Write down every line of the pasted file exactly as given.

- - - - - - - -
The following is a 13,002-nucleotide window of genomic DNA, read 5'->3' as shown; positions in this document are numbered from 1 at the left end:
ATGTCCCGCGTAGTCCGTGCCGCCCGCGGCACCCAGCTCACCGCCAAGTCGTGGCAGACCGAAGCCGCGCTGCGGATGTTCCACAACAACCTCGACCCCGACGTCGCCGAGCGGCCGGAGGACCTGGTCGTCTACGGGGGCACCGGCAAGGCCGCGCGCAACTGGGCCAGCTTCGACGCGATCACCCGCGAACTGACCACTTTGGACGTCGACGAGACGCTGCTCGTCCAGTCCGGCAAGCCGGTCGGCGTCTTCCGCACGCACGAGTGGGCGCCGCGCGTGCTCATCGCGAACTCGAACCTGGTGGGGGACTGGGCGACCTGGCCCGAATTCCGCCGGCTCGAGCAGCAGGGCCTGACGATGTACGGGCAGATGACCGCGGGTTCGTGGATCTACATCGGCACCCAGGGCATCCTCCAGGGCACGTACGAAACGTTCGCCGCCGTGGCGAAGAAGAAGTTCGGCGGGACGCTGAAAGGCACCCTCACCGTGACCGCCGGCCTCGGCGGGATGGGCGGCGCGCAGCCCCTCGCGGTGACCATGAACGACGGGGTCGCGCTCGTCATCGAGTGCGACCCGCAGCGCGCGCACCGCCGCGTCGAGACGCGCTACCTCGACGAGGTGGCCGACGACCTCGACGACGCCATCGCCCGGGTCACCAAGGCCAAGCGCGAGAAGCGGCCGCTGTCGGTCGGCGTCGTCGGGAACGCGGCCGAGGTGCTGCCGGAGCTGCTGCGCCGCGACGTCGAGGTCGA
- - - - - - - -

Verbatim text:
The following is a 13,002-nucleotide window of genomic DNA, read 5'->3' as shown; positions in this document are numbered from 1 at the left end:
ATGTCCCGCGTAGTCCGTGCCGCCCGCGGCACCCAGCTCACCGCCAAGTCGTGGCAGACCGAAGCCGCGCTGCGGATGTTCCACAACAACCTCGACCCCGACGTCGCCGAGCGGCCGGAGGACCTGGTCGTCTACGGGGGCACCGGCAAGGCCGCGCGCAACTGGGCCAGCTTCGACGCGATCACCCGCGAACTGACCACTTTGGACGTCGACGAGACGCTGCTCGTCCAGTCCGGCAAGCCGGTCGGCGTCTTCCGCACGCACGAGTGGGCGCCGCGCGTGCTCATCGCGAACTCGAACCTGGTGGGGGACTGGGCGACCTGGCCCGAATTCCGCCGGCTCGAGCAGCAGGGCCTGACGATGTACGGGCAGATGACCGCGGGTTCGTGGATCTACATCGGCACCCAGGGCATCCTCCAGGGCACGTACGAAACGTTCGCCGCCGTGGCGAAGAAGAAGTTCGGCGGGACGCTGAAAGGCACCCTCACCGTGACCGCCGGCCTCGGCGGGATGGGCGGCGCGCAGCCCCTCGCGGTGACCATGAACGACGGGGTCGCGCTCGTCATCGAGTGCGACCCGCAGCGCGCGCACCGCCGCGTCGAGACGCGCTACCTCGACGAGGTGGCCGACGACCTCGACGACGCCATCGCCCGGGTCACCAAGGCCAAGCGCGAGAAGCGGCCGCTGTCGGTCGGCGTCGTCGGGAACGCGGCCGAGGTGCTGCCGGAGCTGCTGCGCCGCGACGTCGAGGTCGA